The Good Friday Agreement has two fundamental flaws:
(1) it merely reaffirms the same devolved governmental structure that resulted in a climate where the abrogation of civil and human rights flourished: Instead of giving the people of Northern Ireland full legislative autonomy or a greater voice in Westminster Parliament, the local Assembly still has only a limited scope of legislative authority;
(2) the Northern Ireland Act of 2000 provides for suspension of an already devolved form of government in that the British Prime Minister, acting through the Secretary of State for Northern Ireland, may suspend the Assembly and thereby prevent its meeting or passage of laws as well as suspend the operation of the North-South Ministerial Council, British-Irish Council, and the British-Irish Intergovernmental Conference established under the Good Friday Agreement. These two flaws together thereby withhold from the people of Northern Ireland a comprehensive guarantee of a protective and democratic voice in their ruling politics.
Essentially, the Good Friday Agreement establishes yet another form of devolved government within the United Kingdom, which is problematic for the success of the Agreement in two regards. First, the republican community has historically renounced British rule and while elected representatives may take their seats on the local parliament (or “Assembly” as it now is called), most will not occupy their elected seats in the Westminster Parliament. Using the law to resist the law evolved during the war into an effective alternative to furthering Irish republicanism without the use of violence. Second, the unique issues and demands of the citizens of Northern Ireland are not adequately addressed due to their marginal representation in Westminster Parliament.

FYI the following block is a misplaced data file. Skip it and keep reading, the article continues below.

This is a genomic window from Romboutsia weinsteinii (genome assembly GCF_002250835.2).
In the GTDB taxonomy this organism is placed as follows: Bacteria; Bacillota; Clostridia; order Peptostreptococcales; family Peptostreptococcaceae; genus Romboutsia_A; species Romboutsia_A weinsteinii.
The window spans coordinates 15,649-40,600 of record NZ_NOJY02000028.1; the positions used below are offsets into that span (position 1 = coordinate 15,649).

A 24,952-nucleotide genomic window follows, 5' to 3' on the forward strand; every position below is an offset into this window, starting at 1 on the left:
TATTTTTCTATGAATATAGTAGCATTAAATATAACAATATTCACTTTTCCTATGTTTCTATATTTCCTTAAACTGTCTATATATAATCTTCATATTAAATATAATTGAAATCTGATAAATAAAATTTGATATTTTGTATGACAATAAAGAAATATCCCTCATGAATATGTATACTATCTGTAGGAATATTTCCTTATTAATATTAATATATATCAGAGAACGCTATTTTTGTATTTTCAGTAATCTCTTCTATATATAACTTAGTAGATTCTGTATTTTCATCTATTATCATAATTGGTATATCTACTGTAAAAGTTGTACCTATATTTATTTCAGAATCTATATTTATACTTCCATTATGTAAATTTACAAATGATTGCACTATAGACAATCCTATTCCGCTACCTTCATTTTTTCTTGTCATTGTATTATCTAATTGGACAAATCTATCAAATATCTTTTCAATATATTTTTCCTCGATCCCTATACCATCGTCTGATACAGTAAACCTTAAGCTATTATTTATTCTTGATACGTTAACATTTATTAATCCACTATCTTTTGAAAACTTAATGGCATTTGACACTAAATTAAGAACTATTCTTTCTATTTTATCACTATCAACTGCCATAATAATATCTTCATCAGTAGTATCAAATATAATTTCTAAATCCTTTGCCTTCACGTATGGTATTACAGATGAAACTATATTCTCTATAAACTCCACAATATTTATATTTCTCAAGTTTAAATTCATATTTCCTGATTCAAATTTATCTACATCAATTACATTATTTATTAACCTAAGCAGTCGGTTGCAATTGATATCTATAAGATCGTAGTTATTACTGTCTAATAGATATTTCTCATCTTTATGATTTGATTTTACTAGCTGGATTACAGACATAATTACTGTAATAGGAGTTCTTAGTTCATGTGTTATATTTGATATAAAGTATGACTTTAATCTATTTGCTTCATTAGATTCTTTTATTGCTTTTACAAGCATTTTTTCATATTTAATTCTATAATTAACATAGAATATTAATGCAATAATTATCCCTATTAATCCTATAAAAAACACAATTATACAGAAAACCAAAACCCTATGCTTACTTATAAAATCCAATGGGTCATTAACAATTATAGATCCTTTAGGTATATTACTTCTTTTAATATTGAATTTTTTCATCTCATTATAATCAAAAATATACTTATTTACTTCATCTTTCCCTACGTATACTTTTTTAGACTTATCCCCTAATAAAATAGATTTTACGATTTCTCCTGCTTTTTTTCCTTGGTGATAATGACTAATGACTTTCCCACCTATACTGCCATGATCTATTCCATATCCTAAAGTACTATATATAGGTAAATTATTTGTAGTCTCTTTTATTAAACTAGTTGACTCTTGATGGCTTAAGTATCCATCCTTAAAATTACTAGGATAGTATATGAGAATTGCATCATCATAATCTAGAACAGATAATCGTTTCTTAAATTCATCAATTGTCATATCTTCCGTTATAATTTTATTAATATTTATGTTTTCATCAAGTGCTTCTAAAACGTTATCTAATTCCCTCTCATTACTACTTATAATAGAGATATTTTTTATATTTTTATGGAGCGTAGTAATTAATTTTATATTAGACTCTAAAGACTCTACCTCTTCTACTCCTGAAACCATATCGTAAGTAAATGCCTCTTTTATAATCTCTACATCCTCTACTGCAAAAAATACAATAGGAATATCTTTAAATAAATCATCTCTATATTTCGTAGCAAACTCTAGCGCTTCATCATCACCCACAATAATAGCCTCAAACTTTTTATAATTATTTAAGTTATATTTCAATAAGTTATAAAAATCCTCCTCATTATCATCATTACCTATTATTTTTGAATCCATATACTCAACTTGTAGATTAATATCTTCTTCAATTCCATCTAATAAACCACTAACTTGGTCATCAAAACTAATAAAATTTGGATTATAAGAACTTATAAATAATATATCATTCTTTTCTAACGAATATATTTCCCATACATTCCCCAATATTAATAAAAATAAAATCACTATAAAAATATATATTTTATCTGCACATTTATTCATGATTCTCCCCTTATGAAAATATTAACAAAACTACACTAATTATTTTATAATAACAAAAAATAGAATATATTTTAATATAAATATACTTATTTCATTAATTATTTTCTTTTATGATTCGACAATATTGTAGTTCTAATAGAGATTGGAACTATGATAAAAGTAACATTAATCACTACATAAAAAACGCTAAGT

In context of the United Kingdom’s overall structure, the similarly devolved governments in Scotland and Wales have not met with the challenges of Northern Ireland’s parliamentary structure either under the Good Friday Agreement or during the prior parliamentary structure. In Scotland and Wales, the political parties are generally loyal to Westminster and aligned with the notion of its parliamentary sovereignty. Moreover, the Scottish and Welsh parliaments have not been subject to the extreme diverging politics of Northern Ireland: citizens of Scotland and Wales typically do not renounce British control and there is not a modern history of violent civil war. The devolved government in Northern Ireland is a unique flaw in the otherwise operable British system of decentralized governments within its regional sphere of power.
The foremost obstruction to true democracy in Northern Ireland under the Good Friday Agreement is the provision that allows the British government to suspend operation of Northern Ireland’s Assembly. The Northern Ireland Act of 2000 explicates the procedure for suspension, allowing for suspension at the discretion of the Secretary of State (usually acting in concert with the British Prime Minister). Northern Ireland’s Assembly has been suspended numerous times since the signing of the Good Friday Agreement.
The entirety of Northern Ireland’s unique issues and needs are ultimately left exclusively to the legislative whims of Westminster Parliament, of which Northern Ireland’s representative voice is eighteen constituencies of 659 total members of Parliament.
WITH MANY THANKS STORY BY : Started by Donal O’Meadhra
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